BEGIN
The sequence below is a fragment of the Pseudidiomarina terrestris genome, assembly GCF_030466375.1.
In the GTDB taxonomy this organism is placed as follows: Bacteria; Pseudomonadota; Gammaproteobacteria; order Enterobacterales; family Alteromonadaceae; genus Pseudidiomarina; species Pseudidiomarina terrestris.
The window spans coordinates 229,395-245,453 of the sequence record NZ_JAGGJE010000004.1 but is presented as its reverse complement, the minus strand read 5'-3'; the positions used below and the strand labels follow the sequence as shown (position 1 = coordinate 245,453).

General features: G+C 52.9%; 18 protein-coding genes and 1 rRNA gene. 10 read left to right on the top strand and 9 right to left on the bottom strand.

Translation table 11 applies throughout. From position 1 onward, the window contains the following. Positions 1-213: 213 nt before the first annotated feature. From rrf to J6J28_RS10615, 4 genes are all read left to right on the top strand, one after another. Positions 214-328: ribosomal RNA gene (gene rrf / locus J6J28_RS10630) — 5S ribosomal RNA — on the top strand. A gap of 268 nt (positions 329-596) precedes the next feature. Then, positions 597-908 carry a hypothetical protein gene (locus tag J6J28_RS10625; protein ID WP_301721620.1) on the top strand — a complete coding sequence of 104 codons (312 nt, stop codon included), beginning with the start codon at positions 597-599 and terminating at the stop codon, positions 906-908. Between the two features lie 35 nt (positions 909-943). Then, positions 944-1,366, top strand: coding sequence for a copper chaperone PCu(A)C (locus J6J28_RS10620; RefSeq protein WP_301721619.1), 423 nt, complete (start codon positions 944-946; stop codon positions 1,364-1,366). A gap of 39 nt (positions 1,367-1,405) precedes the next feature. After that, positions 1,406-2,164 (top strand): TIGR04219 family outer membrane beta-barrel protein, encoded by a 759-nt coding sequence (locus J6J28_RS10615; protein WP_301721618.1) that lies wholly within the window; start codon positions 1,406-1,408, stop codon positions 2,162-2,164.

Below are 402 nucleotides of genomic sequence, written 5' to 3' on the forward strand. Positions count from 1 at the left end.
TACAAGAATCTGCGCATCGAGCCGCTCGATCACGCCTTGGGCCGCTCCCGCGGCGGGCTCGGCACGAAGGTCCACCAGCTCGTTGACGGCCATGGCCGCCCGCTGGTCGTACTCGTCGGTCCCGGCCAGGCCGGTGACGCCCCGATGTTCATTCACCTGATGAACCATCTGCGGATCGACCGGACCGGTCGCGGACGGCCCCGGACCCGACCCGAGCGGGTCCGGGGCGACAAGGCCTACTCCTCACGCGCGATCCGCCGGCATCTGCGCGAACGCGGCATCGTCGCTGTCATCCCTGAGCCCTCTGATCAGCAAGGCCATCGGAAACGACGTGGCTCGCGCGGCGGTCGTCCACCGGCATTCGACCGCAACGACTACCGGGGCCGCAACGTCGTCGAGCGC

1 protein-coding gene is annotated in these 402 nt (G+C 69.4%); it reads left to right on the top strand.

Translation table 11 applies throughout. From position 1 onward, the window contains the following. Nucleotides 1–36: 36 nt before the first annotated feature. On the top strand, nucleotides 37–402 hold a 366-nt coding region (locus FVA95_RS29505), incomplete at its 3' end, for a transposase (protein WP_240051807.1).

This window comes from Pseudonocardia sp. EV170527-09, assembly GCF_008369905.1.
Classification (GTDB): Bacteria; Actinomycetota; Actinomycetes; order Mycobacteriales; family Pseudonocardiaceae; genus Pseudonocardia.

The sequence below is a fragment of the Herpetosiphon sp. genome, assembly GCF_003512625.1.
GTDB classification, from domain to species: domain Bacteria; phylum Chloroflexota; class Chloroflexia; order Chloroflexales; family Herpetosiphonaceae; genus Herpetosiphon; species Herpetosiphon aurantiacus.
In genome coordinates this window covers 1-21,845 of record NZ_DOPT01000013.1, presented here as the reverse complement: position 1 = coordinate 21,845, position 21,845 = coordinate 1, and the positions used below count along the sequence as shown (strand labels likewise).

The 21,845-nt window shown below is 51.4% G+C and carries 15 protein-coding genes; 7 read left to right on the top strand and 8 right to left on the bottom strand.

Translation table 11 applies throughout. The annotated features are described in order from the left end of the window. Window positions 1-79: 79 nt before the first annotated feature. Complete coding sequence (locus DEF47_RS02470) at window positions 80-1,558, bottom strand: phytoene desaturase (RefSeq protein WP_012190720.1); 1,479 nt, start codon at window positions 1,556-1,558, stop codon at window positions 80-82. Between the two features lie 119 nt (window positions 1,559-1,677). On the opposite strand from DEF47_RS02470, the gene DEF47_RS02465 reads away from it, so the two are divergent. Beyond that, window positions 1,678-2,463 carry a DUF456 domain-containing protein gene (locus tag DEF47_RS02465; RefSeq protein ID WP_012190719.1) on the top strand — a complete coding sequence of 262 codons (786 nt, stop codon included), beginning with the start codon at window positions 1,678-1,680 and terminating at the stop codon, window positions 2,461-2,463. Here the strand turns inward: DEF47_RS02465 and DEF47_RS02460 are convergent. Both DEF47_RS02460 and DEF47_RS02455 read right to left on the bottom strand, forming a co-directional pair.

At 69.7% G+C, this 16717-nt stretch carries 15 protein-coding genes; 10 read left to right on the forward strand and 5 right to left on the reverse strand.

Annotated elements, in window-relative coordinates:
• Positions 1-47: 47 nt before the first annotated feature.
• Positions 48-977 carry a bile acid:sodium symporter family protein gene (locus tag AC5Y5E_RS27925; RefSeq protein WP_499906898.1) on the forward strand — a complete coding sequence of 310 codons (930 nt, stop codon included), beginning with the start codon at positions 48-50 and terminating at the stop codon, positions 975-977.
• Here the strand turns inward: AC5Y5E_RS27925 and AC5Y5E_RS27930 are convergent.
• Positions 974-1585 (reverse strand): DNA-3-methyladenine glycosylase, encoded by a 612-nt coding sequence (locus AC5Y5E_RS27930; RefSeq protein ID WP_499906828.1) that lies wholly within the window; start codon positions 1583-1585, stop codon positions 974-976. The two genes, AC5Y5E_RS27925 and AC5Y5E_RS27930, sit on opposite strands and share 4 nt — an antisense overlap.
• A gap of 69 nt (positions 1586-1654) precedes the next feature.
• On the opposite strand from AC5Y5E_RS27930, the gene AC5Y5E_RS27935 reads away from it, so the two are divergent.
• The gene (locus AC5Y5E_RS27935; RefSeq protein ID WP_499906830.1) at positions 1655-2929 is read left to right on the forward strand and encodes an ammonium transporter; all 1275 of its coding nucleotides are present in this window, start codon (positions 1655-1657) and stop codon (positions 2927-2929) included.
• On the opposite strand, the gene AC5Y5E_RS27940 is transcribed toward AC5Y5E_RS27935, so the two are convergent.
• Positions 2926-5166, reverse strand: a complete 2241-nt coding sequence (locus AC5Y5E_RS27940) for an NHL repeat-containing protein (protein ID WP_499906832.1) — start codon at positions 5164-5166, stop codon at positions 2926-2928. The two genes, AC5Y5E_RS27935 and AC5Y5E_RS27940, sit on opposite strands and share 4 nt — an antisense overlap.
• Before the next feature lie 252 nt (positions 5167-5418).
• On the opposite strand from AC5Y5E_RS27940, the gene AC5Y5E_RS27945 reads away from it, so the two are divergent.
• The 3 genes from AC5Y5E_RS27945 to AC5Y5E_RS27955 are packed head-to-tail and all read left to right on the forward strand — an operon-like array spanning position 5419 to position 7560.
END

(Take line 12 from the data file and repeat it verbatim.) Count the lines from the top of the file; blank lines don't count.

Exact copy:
The sequence below is a fragment of the Herpetosiphon sp. genome, assembly GCF_003512625.1.